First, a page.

Omicron Is Draining Hospitals And Its Peak Still Isn't Here

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Omicron Is Draining Hospitals And Its Peak Still Isn't Here
Models predict Omicron's surge will peak between Jan. 19 and Jan. 27 with around 273,000 to 350,000 people hospitalized.

New COVID cases continue to spike as hospitals across the country struggle to keep up with a surge of their own.  

"It is horrible to say that when a small community hospital says, 'I need your help. I have a patient here I can't handle,' we may not have the capacity to do that," said Dr. Jeff Fischgrund, clinical services chief of Beaumont Health System in Michigan.

Hospitalizations have more than doubled in two weeks.  

The latest Health and Human Services data shows more than 145,000 Americans were hospitalized with COVID Tuesday, and there are not enough people to care for them.  

"Six to eight employees per hour are calling and saying they're newly diagnosed with COVID," said Chris Van Gorder, CEO of Scripps Health in San Diego.

A quarter of U.S. hospitals are reporting a "critical staffing shortage," and 120 more say they're a week away from it.  

"If you can't have enough doctors and nurses, then you can't take care of all the patients or everybody is stretched very thin," said Dr. Bob Wachter, chief of medicine at University of California, San Francisco.

Wachter tells Newsy Omicron should fade out as quickly as it came in the next month or so, but before that, it's grim. 

"You take those kinds of numbers, you scramble for a little while trying to make up for it and pull people out of vacation and maybe start canceling some surgeries and canceling some clinics, but at the end of the day, it becomes very hard to staff your emergency room and your intensive care unit," Wachter said.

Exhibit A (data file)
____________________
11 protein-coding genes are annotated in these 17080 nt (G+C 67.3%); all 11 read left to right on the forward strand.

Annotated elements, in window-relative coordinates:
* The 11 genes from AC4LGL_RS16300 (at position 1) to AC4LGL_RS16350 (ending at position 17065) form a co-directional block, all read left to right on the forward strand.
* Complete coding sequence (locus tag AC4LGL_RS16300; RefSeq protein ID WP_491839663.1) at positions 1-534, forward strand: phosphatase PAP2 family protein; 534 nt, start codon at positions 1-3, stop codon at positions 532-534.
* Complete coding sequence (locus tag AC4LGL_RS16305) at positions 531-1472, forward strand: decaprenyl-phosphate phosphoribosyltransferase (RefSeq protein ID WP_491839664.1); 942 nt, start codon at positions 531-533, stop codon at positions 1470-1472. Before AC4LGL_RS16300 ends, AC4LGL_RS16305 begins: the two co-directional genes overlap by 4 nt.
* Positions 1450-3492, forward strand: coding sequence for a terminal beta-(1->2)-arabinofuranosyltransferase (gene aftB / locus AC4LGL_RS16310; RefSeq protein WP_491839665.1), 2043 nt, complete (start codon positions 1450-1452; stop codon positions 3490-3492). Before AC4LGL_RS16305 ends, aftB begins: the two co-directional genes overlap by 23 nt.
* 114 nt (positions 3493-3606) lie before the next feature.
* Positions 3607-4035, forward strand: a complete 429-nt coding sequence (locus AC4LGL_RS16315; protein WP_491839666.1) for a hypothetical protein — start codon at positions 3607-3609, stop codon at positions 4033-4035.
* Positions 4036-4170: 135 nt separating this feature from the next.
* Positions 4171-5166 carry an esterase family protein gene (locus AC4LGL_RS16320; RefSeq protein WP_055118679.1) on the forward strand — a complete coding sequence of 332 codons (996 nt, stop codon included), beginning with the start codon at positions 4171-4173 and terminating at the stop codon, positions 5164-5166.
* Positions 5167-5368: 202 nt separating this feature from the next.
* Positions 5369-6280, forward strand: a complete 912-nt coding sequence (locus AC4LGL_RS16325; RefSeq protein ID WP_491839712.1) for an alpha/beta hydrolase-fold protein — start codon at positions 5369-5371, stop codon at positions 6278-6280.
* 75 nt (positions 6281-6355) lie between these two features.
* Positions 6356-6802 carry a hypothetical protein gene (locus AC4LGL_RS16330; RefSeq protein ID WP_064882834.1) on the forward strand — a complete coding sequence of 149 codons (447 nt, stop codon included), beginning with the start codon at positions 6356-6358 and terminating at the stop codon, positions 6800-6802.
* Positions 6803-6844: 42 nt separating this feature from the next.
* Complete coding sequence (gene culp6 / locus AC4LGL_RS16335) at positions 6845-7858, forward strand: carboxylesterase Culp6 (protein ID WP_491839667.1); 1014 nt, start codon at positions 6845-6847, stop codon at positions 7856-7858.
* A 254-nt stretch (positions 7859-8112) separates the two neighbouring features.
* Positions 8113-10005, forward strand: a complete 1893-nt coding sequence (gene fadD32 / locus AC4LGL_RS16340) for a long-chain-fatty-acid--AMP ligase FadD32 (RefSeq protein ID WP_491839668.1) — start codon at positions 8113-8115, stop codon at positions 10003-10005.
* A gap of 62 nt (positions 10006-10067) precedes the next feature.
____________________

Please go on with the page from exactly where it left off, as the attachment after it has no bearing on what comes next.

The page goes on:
At least half a dozen states have called on the National Guard for help.

In states like Texas and Massachusetts, hospitals are cutting the number of beds available. 

In California, Rhode Island and Arizona, employees are being told to stay on the job if they test positive but are symptom-free. 

In Kansas, it means struggling to help with COVID testing.  

"We can't get the staff to do it. It's just, it's really frustrating when all you want to do is the best for your community and you just don't have the resources to do it," said Dr. Jennifer Schrimsher, an infectious diseases physician at Lawrence Memorial Hospital in Kansas. 

Many are just exhausted by two years of a pandemic, fighting the current surge and pleading for the public to help.  

"We're burying people every day, still in their 30s, 40s, 50s from a disease that's pretty preventable from a vaccine," said Dr. Ashley Montgomery-Yates of University of Kentucky Health Care.